|System Reference Document v3.5|
To create a variant list, simpley start with the standard list of monsters and add and remove creatures og the appropriate power level. This allows an infividual spellcaster access to a much smaller number of monsters at each level, but the spells remain versatile and effective.
Without a goal in mind, however, this procedure tends to create a very haphazard list. Start with a basic concept, or theme, to guide your selection. Choose a theme from those listed below or make one up yourself. Once you have a theme in mind, try to limit your list only to creatures that fit the theme.
Sample themes include alignment (law, chaos, good, evil), base creature type (such as animal, elemental, fey, or outsider), creature subtype (such as fire or shapechanger), and template (such as celestial or fiendish).
Simply choosing a theme like this doesn't always yield a perfect list, occasionally leaving a level without a suitable monster. As long as you can find a template that fits the theme, though, you can solve this problem. Simply choose a base monster and apply the template that fits the theme, then compare the monster's adjusted CR, Hit Dice, and special abilities to the monsters available at the spell level. If the monster seems to match the power and abilities of the monsters at the same spell level in the standard lists, it's probably ok to add the monster to the themed list.
For example, when building the sample earth themed list below, there was only one monster from the existing summon nature's ally V list that fit the theme (the Large Earth Elemental). Although the ankheg is a magical beast not normally subject to a summon nature's ally spell, its burrowing and acid spit abilities made it a natural for the list. Adding the earth creature template from Manual of the Planes brought the ankheg to the proper power level. In addition, adding the template provided a stronger link with the theme of the list.
Sample Shemed List: Stone/Earth
Sample Themed List: Heavens
Sample Themed List: Fiendish Gnoll
Add one monster to one summoning list whenever access to a new spell level is gained. Most characters using this option won't have more than a couple of monsters available for each spell. Most favorable for characrers with access to a number of summon spells (such as clerics and druids).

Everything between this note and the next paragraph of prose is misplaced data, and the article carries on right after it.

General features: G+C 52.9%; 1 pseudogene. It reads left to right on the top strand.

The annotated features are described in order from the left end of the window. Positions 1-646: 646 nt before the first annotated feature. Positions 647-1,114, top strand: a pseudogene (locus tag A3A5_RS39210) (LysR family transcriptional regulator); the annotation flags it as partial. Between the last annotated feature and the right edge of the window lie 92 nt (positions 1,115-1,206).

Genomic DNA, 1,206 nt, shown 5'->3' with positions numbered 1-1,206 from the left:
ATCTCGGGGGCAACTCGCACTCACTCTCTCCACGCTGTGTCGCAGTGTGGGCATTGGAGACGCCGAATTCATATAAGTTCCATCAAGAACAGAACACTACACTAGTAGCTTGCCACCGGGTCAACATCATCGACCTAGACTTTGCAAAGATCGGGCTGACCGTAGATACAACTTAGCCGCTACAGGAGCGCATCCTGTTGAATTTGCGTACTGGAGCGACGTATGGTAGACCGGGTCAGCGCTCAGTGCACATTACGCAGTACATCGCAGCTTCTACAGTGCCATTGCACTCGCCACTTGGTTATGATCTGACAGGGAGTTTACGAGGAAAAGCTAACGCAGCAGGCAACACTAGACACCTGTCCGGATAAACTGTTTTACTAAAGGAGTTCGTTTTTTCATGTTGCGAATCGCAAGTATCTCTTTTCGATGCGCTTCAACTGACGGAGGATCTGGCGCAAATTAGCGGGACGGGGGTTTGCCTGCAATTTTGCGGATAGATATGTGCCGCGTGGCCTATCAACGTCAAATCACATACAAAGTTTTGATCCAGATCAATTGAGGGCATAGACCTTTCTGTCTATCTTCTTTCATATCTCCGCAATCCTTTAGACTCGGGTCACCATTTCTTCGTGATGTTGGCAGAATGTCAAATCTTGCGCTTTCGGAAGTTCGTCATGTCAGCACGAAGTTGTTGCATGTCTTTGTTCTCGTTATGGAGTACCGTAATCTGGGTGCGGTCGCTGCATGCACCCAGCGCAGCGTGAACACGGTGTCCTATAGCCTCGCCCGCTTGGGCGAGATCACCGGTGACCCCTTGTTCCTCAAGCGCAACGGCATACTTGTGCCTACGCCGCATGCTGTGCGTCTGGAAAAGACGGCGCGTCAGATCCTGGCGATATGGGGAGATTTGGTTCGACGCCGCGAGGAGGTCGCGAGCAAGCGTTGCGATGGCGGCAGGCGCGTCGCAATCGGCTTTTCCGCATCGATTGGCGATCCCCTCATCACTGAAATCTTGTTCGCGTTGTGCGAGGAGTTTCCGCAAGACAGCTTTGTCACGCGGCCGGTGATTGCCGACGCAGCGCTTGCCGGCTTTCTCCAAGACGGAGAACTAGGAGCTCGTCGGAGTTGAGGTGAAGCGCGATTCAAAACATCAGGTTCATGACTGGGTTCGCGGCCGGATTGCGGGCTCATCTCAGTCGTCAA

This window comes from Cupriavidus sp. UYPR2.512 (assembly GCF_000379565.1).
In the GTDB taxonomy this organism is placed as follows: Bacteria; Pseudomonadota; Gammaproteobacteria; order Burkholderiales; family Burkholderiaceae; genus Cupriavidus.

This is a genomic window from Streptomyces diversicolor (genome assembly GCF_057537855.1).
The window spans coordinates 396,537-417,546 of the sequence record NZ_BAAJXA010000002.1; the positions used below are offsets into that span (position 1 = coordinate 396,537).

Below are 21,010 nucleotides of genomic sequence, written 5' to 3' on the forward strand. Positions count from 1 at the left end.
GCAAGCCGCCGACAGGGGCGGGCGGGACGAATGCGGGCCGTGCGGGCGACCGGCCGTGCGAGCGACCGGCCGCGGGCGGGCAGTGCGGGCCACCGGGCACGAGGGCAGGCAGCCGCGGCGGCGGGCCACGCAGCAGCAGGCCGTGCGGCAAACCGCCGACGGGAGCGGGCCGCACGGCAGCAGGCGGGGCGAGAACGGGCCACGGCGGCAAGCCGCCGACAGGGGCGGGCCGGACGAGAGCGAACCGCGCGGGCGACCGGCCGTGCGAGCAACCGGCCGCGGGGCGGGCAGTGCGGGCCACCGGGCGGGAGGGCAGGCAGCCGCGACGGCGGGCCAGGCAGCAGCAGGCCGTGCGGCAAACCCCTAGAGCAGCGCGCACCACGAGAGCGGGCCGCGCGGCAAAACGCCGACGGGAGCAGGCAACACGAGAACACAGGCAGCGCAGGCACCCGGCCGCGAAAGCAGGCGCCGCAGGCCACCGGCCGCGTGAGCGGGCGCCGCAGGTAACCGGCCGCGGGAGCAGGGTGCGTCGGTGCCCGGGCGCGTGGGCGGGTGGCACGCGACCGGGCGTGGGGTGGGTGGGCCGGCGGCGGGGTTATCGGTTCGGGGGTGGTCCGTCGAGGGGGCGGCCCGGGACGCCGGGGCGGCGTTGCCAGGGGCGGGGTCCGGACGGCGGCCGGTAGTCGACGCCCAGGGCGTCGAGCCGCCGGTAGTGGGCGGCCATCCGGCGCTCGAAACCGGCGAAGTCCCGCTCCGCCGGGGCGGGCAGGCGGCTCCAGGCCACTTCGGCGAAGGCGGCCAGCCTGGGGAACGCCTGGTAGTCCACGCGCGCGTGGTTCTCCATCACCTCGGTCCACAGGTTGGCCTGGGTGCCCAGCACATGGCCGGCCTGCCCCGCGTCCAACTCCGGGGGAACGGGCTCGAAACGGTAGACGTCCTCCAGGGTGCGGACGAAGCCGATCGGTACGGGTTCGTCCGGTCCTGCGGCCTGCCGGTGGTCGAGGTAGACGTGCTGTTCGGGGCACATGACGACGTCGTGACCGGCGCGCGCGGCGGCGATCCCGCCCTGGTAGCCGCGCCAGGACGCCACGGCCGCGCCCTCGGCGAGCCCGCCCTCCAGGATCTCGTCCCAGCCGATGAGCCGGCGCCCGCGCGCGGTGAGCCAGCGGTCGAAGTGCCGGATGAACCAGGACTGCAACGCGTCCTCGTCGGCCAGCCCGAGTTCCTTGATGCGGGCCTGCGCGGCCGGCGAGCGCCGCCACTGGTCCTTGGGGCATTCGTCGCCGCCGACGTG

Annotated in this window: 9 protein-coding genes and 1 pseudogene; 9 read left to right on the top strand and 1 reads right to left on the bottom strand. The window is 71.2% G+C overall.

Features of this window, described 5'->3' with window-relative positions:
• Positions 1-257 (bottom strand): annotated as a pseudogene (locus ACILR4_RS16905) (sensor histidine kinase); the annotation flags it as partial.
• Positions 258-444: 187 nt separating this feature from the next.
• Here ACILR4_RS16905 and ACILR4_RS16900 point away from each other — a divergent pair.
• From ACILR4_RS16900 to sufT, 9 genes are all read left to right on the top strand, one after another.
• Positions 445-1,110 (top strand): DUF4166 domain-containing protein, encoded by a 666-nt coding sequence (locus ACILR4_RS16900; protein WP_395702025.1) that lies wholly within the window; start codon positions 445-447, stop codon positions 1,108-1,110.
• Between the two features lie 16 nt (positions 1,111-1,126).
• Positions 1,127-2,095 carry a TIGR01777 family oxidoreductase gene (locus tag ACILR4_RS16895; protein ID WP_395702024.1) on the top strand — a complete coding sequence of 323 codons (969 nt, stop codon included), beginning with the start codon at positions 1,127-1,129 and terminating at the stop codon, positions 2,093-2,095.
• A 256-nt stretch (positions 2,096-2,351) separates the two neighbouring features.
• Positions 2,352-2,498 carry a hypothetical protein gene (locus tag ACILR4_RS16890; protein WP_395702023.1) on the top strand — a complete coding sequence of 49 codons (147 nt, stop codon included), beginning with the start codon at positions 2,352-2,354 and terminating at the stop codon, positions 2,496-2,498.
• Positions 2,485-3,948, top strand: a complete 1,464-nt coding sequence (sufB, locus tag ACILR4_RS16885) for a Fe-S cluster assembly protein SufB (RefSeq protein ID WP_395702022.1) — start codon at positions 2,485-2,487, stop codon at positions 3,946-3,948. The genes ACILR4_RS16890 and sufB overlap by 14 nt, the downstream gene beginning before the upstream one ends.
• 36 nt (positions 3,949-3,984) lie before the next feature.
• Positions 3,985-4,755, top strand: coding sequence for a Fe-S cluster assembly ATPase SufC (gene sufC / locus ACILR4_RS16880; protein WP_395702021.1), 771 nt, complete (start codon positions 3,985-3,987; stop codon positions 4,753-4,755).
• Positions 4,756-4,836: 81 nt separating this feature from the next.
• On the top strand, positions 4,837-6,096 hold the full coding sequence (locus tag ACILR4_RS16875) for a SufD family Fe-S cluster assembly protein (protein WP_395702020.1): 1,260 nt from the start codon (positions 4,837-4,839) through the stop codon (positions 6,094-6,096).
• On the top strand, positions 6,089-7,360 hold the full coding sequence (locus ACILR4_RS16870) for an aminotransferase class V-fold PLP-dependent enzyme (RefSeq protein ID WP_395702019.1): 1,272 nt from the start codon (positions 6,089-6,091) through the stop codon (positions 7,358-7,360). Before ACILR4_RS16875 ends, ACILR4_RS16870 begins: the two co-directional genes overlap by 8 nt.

Add one monster to each summoning list whenever access to a new spell level is gained. Characters using this option have the most monsters available for their lowest-level (or first gained) summon spells, and fewer for those spells gained at higher levels. Most favorable for characters with access to a number of summon spells (such as clerics and druids).
Add one monster to one summoning list to which the caster has access (or knows, for characrers with a limited number of spells known) whenever a new spellcasting level is gained. Similar to the second option, but each list is about twice as long.
Add a monster to the appropriate summoning list whenever the charater witnesses another spellcaster summon that creature. With this variant, the DM might also require a successful Spellcraft check (DC 15 + Spell level) to learn how to summon the new creature.
Sample Individualized lists presented below were generated using the "add one monster to one summoning list whenever a new spellcasting level is gained" procedure. Both spellcasters gain access to a 9th level summoning spell at 17th level. Because of this, it's best for them to simply pick a monster from their highest available list at levels 1st through 17th. However, because the number of 9th level spells they can cast each day is severely limited, they are often best served by adding monsters to lower-level summoning lists at class levels 18th through 20th. This explains the strange order of levels at the end of the individualized summoning lists. For example, when the dwarven cleric below reaches 18th level, he has access to only two 9th-level spells per day. Although he prepares the summon monster XI spell nearly every day, the elder earth elemental is the best possible choice for him in nearly every combat, and adding a new monster to his summon monster IX list doesn't help him much. Instead, he adds the celestial dire tiger to his summon monster VIII list.
Sample Individualized List: Dwarven ClericA dwarf cleric with a penchant for melee combat, he has had considerable success in using the first round of combat to summon a physically powerful monster and then wading into combar beside it. His individualized summoning list is described below.
The list below was constructed using the procedure in which the caster gains access to a new monster on one summoning list each time he gains a level. With this dwarven cleric's tactics and personality in mind, the first monster taken at any spell level is a large, physically powerful monster. Subsequent monsters at the same spell level tend to have more versatile movement and spell-like abilities.
Sample Individualized List: Halfling DruidA halfling druid who favors ranged combat from atop her long-time riding dog animal companion, she prefers to summon mobile monsters capable of keeping up with her mount's speed and fast enough to stay between her and her opponents in the midst of a running battle.
The list below was constructed using the procedure in which the caster gains access to a new monster on one summoning list each time she gains a level. With this halfling druids' tactics and personality in mind, the first monster taken at any spell level is a swift animal, usually one capable of flight. Subsequent monsters at the same spell level tend to be larger quadrupeds capable of serving as temporary mounts.
A lot of this variant's potential to enrich the game requires that you differetiate summoners along specific lines and assign each a different list, lending a specific flavor to each group. Here are a few ways in which you can categorize spellcasters who use summoning spells.